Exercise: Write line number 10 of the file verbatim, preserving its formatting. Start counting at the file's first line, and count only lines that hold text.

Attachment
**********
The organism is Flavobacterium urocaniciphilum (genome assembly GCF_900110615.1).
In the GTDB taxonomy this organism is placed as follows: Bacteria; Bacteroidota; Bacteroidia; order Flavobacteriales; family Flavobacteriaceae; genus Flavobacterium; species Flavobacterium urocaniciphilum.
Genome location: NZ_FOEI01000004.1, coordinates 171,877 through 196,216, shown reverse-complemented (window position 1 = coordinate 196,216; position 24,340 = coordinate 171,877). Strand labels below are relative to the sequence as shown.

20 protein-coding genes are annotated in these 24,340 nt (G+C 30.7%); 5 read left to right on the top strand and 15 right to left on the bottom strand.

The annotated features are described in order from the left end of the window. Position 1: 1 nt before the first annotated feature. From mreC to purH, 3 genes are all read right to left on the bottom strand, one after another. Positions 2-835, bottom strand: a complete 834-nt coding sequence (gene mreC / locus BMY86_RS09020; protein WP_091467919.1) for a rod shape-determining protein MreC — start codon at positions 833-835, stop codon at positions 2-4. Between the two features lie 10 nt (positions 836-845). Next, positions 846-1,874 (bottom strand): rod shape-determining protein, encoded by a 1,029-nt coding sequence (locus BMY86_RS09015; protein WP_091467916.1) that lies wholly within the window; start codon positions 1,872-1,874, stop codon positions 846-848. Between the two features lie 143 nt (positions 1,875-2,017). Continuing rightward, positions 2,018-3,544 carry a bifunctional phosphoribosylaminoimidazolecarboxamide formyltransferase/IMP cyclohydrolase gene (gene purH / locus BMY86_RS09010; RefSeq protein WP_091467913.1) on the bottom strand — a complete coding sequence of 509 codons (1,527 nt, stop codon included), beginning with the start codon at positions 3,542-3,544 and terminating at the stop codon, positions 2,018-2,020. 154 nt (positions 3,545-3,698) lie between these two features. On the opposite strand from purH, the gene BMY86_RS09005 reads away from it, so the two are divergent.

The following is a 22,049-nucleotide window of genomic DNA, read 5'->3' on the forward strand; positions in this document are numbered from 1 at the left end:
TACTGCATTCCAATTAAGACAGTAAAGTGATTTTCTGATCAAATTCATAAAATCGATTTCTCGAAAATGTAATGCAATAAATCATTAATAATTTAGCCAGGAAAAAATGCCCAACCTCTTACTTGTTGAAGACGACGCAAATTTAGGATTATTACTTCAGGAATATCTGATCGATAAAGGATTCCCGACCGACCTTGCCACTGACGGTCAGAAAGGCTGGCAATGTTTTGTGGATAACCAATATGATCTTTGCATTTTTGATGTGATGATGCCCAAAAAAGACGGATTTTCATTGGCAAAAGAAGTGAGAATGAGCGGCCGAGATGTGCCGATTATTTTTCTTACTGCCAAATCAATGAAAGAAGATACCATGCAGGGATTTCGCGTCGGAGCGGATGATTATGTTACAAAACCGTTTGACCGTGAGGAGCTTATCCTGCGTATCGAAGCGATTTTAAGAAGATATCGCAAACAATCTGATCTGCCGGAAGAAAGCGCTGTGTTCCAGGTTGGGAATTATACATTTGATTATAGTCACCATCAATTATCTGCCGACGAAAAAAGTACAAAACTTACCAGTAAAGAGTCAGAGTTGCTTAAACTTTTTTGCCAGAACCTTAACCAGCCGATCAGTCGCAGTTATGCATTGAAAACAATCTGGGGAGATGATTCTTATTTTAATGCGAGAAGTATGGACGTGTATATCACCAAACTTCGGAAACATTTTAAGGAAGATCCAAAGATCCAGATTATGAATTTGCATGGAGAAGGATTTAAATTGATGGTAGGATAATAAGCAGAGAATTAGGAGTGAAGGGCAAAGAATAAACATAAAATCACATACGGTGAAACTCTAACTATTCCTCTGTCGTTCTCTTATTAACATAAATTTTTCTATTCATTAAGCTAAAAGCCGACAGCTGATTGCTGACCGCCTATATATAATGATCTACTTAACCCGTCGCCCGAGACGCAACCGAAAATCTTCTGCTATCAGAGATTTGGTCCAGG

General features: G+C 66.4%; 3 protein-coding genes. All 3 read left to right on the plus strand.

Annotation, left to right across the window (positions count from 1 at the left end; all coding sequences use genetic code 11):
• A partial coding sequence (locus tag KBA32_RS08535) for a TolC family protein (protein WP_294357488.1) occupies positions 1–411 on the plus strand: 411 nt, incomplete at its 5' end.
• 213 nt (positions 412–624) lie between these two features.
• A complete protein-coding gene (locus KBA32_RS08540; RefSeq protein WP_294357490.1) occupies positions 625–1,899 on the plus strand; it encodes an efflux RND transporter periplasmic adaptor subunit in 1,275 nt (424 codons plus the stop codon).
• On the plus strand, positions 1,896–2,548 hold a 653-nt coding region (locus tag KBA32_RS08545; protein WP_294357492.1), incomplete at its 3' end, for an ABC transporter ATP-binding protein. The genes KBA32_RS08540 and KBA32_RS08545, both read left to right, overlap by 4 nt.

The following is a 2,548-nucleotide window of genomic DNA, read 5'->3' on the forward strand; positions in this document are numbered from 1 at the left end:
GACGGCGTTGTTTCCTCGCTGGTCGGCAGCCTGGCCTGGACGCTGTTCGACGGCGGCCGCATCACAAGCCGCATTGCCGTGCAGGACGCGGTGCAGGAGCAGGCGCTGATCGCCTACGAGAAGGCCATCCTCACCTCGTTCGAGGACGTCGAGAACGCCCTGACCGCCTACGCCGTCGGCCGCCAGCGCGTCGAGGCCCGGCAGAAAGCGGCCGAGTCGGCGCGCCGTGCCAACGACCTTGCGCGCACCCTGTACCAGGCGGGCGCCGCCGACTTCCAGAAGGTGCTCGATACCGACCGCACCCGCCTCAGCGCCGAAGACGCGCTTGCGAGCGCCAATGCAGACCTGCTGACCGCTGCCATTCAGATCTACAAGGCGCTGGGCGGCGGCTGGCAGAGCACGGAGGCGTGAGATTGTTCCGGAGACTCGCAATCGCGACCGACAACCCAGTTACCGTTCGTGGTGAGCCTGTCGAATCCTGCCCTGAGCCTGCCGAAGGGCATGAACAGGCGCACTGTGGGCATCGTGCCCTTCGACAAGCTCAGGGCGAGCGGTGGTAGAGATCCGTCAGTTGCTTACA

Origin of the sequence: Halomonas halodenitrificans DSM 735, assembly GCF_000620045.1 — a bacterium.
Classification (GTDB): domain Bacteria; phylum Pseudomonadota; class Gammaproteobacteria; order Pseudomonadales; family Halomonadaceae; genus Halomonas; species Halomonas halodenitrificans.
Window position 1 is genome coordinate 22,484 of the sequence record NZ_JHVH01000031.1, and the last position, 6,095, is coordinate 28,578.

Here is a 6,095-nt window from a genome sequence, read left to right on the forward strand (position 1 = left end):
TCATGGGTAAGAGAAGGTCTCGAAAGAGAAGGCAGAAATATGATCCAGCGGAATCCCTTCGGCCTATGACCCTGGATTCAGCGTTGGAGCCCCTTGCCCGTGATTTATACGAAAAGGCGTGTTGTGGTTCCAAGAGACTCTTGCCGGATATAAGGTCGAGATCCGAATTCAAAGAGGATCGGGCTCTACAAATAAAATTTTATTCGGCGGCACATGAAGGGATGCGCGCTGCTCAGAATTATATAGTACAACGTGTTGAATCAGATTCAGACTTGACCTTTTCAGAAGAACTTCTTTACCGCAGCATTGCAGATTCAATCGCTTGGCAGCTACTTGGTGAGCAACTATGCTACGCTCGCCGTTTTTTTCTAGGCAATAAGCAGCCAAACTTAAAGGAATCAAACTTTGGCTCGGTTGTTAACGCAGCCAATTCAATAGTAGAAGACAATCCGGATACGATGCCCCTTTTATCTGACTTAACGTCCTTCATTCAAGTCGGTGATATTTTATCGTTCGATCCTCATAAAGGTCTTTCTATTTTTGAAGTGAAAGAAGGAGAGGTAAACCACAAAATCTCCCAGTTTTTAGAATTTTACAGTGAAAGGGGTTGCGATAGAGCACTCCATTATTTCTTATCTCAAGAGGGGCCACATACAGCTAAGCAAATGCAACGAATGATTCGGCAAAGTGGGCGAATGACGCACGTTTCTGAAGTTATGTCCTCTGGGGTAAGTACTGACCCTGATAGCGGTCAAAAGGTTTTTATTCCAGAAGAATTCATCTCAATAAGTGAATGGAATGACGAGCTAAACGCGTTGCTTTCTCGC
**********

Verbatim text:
• A partial coding sequence (locus tag KBA32_RS08535) for a TolC family protein (protein WP_294357488.1) occupies positions 1–411 on the plus strand: 411 nt, incomplete at its 5' end.